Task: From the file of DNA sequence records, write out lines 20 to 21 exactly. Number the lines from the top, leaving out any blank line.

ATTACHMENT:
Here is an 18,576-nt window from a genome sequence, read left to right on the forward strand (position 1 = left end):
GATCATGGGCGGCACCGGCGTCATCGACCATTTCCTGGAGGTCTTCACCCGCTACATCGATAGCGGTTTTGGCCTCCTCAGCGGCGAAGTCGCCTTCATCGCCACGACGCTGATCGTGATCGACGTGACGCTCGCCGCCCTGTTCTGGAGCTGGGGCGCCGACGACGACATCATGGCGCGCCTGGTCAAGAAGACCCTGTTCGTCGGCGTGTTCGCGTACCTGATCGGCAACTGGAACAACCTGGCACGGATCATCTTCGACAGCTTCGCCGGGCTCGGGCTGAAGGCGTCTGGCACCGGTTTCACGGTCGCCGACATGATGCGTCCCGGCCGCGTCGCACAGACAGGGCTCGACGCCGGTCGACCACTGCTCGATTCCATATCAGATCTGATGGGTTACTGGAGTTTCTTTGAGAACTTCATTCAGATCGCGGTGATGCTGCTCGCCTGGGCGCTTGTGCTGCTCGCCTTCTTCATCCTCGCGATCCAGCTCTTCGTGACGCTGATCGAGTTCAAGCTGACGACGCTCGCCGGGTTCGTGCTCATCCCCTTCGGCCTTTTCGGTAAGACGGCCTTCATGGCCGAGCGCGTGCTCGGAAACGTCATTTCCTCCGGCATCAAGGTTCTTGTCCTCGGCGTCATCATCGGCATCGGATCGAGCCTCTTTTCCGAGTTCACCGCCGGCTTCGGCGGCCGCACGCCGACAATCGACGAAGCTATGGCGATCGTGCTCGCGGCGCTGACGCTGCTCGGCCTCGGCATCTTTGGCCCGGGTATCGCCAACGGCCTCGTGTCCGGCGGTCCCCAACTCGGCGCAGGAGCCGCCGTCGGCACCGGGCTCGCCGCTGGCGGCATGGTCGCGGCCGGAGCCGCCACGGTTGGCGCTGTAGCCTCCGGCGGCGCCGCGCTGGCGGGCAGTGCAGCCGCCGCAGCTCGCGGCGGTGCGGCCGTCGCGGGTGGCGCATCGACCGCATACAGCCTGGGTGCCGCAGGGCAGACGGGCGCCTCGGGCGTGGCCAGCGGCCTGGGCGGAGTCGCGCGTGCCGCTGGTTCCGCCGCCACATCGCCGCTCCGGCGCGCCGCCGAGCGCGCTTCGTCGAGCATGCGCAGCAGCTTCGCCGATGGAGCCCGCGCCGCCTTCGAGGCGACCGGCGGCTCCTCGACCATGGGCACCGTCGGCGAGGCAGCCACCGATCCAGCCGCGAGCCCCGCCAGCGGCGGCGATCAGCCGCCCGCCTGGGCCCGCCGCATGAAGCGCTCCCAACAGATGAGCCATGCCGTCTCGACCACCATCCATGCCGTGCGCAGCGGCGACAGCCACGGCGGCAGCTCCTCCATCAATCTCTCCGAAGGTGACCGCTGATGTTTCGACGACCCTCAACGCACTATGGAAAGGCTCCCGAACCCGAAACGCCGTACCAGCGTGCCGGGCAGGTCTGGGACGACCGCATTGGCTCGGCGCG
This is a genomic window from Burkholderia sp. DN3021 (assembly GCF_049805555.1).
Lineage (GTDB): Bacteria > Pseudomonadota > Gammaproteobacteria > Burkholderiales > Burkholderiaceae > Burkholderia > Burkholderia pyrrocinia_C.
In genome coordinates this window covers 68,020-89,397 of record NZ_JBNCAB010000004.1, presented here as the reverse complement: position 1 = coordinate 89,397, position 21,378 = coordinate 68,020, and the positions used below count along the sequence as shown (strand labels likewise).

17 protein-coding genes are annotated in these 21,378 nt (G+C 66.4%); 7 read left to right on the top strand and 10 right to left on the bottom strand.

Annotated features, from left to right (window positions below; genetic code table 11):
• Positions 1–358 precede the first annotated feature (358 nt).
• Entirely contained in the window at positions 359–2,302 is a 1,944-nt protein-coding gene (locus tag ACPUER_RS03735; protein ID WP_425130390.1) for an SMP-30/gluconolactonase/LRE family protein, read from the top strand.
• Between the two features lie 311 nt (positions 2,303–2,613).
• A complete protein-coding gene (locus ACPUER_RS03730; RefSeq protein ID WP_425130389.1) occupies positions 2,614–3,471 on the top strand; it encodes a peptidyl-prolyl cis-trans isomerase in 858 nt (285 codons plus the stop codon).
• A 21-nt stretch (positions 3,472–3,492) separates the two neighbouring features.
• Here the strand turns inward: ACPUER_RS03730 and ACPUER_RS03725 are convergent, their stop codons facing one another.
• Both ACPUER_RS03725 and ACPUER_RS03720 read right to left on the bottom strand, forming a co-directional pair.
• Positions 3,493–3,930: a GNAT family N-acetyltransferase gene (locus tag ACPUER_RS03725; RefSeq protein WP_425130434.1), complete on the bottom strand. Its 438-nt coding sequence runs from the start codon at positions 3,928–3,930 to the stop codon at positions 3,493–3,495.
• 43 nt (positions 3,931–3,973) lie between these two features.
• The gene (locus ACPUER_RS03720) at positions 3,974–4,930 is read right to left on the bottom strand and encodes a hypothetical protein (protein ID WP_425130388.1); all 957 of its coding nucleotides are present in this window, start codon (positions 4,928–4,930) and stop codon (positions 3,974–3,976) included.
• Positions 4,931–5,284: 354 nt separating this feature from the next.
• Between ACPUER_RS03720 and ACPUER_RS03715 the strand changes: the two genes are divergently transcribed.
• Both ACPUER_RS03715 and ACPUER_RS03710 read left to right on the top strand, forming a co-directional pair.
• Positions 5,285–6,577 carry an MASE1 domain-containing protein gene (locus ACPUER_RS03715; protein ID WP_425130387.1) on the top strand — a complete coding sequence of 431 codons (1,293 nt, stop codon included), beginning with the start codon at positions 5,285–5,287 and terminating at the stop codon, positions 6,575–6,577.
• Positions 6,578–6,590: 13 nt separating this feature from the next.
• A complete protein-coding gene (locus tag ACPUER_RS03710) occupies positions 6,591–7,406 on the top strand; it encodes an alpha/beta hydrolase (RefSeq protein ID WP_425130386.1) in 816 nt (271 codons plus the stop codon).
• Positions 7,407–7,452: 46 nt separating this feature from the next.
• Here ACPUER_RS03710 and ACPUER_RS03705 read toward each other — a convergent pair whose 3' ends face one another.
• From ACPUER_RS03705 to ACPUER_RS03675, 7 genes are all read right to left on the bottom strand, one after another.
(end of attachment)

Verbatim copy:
• Both ACPUER_RS03715 and ACPUER_RS03710 read left to right on the top strand, forming a co-directional pair.
• Positions 5,285–6,577 carry an MASE1 domain-containing protein gene (locus ACPUER_RS03715; protein ID WP_425130387.1) on the top strand — a complete coding sequence of 431 codons (1,293 nt, stop codon included), beginning with the start codon at positions 5,285–5,287 and terminating at the stop codon, positions 6,575–6,577.